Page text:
Single flux quantum technology(SFQ) is a very promising
beyond-CMOS technology with lower power consumption and with proven
frequencies up to 370 GHz for small circuits. Conventional SFQ circuits
are biased with resistors which result in large static power dissipation
along with joule heating. Energy-efficient rapid single flux quantum
(ERSFQ) circuits solve this problem. In this talk, a simulation analysis
of energy-efficient rapid single flux quantum (ERSFQ) biasing is
presented. To overcome the problems of scaling and circuit margins of an
SFQ circuit, a new superconducting magnetic FPGA fabric is designed by the
use of magnetic Josephson junctions (MJJ) to implement a switch. Designs
of all FPGA sub-circuits are developed and are verified through circuit
Verilog HDL models are also developed for all FPGA circuit blocks to facilitate large-scale FPGA simulations for the implementation of the desired circuit on the proposed FPGA fabric. An innovative clock-choking mechanism using MJJs is also proposed in the case of no logic circuit activity for a current-recycling circuit block, which would help in eliminating the dynamic power consumed due to the switching of bias junctions of the logic circuit.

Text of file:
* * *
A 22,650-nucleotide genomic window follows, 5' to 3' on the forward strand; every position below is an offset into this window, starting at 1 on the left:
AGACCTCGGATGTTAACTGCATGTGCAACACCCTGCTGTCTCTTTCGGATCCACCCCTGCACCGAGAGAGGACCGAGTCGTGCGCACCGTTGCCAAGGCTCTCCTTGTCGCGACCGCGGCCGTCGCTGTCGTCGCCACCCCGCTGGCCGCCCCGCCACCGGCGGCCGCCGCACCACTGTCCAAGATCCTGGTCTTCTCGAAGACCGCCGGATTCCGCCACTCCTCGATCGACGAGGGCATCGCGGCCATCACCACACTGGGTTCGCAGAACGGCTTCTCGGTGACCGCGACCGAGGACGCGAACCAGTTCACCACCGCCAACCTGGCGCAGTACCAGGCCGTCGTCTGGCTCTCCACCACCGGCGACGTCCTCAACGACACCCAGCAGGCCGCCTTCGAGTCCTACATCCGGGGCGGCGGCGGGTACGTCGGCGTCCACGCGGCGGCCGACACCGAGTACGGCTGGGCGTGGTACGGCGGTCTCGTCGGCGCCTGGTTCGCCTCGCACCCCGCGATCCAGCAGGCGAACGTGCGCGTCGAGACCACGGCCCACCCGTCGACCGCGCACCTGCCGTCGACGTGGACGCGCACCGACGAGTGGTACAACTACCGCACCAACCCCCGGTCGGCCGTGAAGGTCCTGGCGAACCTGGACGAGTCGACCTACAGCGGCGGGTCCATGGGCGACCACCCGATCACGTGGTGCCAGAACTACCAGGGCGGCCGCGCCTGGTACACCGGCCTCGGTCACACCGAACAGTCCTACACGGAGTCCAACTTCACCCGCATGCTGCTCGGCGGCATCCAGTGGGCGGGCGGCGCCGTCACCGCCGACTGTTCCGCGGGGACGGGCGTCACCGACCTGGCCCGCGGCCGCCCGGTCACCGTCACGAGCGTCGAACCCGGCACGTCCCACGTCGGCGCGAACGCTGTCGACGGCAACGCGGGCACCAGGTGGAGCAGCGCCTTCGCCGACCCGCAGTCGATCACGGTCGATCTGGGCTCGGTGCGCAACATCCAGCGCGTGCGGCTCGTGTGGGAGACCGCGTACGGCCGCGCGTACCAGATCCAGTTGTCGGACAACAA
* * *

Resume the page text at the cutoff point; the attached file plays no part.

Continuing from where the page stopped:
Naveen Kumar Katam received both B.Tech. and M.Tech. degrees from Indian Institute of Technology Kanpur, India, in 2012. After graduating from IIT Kanpur, he joined Taiwan Semiconductor Manufacturing Company in Hsinchu, Taiwan, as a Product Engineer and worked closely with circuit designers and fabrication in CMOS image sensor program. Since 2014, he has been working with Prof. Massoud Pedram at the Department of Electrical Engineering, University of Southern California, Los Angeles, CA, USA, with a research focus on CAD tools, circuit design and analysis, and applied superconductivity and receives Ph.D. in 2019. He is also associated with HYPRES, Elmsford, NY, USA, for some of his research work during Ph.D. He is the recipient of 2018 IEEE CSC graduate study fellowship. His research interests include superconducting electronics, organic electronics, and renewable energy applications.